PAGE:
If you want to read about education, but tired of long lists of indicators and fragmented news, try “Chagrin d’Ecole” – the book for education and more
Two years ago, I read a book that told me honest stories about education. I found myself in the stories as many did after reading reflections on the author’s early struggles with formal education.
I personally do not want to list this book as a novel only, because my understanding of education’s challenges did grow after reading this small piece of story. However, what sets this book apart from other education books is the personal approach the author used in painting the picture of education. Pennac is clearly not afraid to pull every string of his painful childhood memories to describe what transformed him from a terribly desperate pupil to a respectable educator and writer.
After going through the pages of Daniel Pennac, it becomes easier for me to understand the success of Finnish education. Many believes that this achievement is due to Finnish trust in teachers. But why ultimate trust in teachers plays such an important role in education? I hadn’t found the answers until the day I grabbed Pennac’s book from the store by chance. The title and demonstration image brought me back immediately to the days when I was a little “onion” with so many layers of anxiety, nervousness and boredom. And in a whim, I bought the book. The whim never lets me down.
The book won me over from the beginning, speaking directly what I always feel confused about our system “Since the dawn of education, the student considered as normal has been the student who puts up the least resistance to teaching, the one who doesn’t call our knowledge into question or put our competency to the test, a student who already knows a lot, who is gifted with instant comprehension, who spares us searching for the access roads to his grey matter, a student with a natural urge to learn, who can stop being a kid in turmoil or a teenager with problems during our lessons, a student convinced from the cradle that he has to curb his appetites and emotions by exercising his reason if he doesn’t want to live in a jungle filled with predators, a student confident that the intellectual life is a source of infinite pleasures that can be refined to the extreme when most other pleasures are doomed to monotonous repetition…”Here, he arrives at the heart of my uncomfortable feeling in the past, trying to imitate my good-student friends to receive warmness and encouragement from our teachers. His account is written with pain and care, and he reminds us that our education system have been stereotyping students since they are too young to unleash fully their uniqueness and talents to the world.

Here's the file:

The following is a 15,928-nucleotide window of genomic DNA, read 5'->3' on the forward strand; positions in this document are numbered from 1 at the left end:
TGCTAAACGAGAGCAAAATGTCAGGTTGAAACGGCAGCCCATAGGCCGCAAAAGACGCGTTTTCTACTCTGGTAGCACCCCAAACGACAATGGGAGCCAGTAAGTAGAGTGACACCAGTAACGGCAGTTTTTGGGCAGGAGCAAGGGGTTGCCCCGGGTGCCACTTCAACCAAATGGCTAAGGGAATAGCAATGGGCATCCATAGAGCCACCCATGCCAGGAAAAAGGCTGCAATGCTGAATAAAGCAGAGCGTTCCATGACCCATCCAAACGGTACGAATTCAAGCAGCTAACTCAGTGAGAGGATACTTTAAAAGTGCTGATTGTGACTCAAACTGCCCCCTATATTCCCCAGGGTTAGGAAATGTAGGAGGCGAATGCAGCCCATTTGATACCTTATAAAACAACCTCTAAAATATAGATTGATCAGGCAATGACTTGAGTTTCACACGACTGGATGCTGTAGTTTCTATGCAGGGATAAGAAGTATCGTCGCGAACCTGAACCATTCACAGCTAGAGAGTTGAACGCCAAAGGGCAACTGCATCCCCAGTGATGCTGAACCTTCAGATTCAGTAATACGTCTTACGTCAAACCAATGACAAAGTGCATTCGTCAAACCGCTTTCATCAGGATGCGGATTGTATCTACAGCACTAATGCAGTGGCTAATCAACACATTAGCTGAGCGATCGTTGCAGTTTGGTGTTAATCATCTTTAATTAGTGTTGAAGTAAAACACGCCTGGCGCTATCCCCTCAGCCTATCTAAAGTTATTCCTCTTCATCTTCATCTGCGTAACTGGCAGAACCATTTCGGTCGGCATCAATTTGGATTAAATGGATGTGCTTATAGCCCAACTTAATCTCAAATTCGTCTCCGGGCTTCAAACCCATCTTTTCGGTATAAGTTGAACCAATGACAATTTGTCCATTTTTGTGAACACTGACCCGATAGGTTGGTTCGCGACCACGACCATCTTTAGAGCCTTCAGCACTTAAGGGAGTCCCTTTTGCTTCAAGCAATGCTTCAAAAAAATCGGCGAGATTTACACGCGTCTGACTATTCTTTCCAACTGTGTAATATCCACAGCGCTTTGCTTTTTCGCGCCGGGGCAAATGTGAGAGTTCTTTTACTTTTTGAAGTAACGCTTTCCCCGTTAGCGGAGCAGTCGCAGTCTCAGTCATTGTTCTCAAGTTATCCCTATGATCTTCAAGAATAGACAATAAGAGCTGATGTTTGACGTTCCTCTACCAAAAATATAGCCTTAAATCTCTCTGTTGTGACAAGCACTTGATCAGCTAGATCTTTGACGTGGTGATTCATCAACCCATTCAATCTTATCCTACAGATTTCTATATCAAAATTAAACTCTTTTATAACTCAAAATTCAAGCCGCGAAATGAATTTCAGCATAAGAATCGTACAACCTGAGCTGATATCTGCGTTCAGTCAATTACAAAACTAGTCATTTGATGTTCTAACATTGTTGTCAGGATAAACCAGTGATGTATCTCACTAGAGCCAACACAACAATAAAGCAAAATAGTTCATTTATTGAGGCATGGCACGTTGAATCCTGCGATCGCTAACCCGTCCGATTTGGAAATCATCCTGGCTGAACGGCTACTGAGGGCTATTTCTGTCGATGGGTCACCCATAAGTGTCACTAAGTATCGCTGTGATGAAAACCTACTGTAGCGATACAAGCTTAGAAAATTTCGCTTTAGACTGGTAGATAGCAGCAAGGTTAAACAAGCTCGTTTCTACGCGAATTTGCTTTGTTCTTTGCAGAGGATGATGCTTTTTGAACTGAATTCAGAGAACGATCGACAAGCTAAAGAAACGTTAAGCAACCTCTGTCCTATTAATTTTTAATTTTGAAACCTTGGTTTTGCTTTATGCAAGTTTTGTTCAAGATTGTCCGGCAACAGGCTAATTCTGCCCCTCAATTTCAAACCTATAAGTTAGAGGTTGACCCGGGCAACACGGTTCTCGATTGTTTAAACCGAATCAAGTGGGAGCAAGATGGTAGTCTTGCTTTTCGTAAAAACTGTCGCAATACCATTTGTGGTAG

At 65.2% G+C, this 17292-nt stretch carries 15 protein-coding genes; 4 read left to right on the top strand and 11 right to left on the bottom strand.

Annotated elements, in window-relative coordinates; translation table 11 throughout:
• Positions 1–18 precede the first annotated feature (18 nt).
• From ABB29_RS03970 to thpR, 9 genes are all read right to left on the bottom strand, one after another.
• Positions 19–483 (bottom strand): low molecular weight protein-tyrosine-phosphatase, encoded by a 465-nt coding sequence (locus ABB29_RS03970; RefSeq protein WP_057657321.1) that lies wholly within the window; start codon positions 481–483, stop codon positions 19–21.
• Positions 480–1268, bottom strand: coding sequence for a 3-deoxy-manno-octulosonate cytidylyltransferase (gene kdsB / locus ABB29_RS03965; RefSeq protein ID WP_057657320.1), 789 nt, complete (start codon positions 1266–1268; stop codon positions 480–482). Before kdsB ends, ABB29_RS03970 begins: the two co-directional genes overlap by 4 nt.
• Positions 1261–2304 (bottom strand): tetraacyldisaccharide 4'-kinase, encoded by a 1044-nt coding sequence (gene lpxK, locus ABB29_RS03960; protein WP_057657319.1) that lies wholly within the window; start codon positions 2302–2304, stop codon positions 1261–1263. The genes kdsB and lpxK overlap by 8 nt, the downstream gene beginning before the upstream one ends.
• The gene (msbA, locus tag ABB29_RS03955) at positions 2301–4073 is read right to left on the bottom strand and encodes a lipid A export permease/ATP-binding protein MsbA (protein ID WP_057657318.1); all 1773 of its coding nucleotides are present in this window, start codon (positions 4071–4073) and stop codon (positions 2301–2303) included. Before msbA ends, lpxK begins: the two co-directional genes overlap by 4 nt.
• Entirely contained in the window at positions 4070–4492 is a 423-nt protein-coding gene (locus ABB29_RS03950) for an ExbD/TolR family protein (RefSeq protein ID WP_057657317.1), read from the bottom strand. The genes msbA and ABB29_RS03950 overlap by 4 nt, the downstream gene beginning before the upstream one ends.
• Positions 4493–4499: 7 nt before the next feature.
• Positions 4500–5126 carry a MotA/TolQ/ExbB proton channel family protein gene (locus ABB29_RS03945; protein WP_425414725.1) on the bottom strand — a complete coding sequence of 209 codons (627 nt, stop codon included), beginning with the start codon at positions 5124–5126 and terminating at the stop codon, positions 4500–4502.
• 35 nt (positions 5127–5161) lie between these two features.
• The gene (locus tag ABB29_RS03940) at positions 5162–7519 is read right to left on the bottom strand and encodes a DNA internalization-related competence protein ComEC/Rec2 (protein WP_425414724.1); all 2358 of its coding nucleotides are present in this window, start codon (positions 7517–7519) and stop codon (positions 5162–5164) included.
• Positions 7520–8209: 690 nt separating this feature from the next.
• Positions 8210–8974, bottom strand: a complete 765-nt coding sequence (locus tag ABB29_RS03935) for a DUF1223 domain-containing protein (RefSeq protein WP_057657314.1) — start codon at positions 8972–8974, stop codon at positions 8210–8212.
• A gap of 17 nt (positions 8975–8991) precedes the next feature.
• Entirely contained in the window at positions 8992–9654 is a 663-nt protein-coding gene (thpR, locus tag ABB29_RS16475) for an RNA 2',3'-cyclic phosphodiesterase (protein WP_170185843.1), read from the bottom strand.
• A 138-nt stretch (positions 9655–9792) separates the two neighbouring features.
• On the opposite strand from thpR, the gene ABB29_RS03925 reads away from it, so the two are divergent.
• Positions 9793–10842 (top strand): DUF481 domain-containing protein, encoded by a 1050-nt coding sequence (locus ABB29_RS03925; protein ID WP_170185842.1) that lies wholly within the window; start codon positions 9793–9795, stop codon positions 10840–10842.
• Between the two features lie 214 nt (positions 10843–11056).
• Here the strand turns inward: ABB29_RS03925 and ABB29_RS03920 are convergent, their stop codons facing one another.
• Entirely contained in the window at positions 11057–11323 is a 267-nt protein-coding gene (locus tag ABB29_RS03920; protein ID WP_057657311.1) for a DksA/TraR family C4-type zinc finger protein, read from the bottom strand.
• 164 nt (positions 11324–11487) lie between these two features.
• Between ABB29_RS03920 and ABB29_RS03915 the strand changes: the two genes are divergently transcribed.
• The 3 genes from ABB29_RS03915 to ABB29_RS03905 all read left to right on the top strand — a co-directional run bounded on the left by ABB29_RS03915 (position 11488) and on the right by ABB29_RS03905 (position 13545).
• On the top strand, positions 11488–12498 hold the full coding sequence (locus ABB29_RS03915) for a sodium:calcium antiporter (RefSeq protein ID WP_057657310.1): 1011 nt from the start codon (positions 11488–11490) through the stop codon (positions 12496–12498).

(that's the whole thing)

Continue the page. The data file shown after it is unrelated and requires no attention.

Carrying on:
I have never regretted my decision to read this beautiful story. But why should the all-day-busy person like you needs to find time to read this? Let’s be real. If you haven’t taken the position of a parent or a coach, you will soon. Indeed, the harsh truth of growing up somehow separates us from the sensitive world of children. With this in mind, the book is a gift to bring us not only to our own childhood, but also closer to the fragile worlds of our little brother, little sister, and little child to somehow understand their rebellion in growing up. I did find this message in many movies including the two famous “3 idiots” and “Like stars on earth”, but nothing speaks this in such a humorous yet ironic way like Pennac did.
To end this note, I hope that if you ever come across the book’s title “Chagrin d’ecole”, or “School Blues” or “Nỗi buồn thời cắp sách”, believe me that the book is more than what you can see from the engaging title and expressive image. It is, to me, a privilege to read it.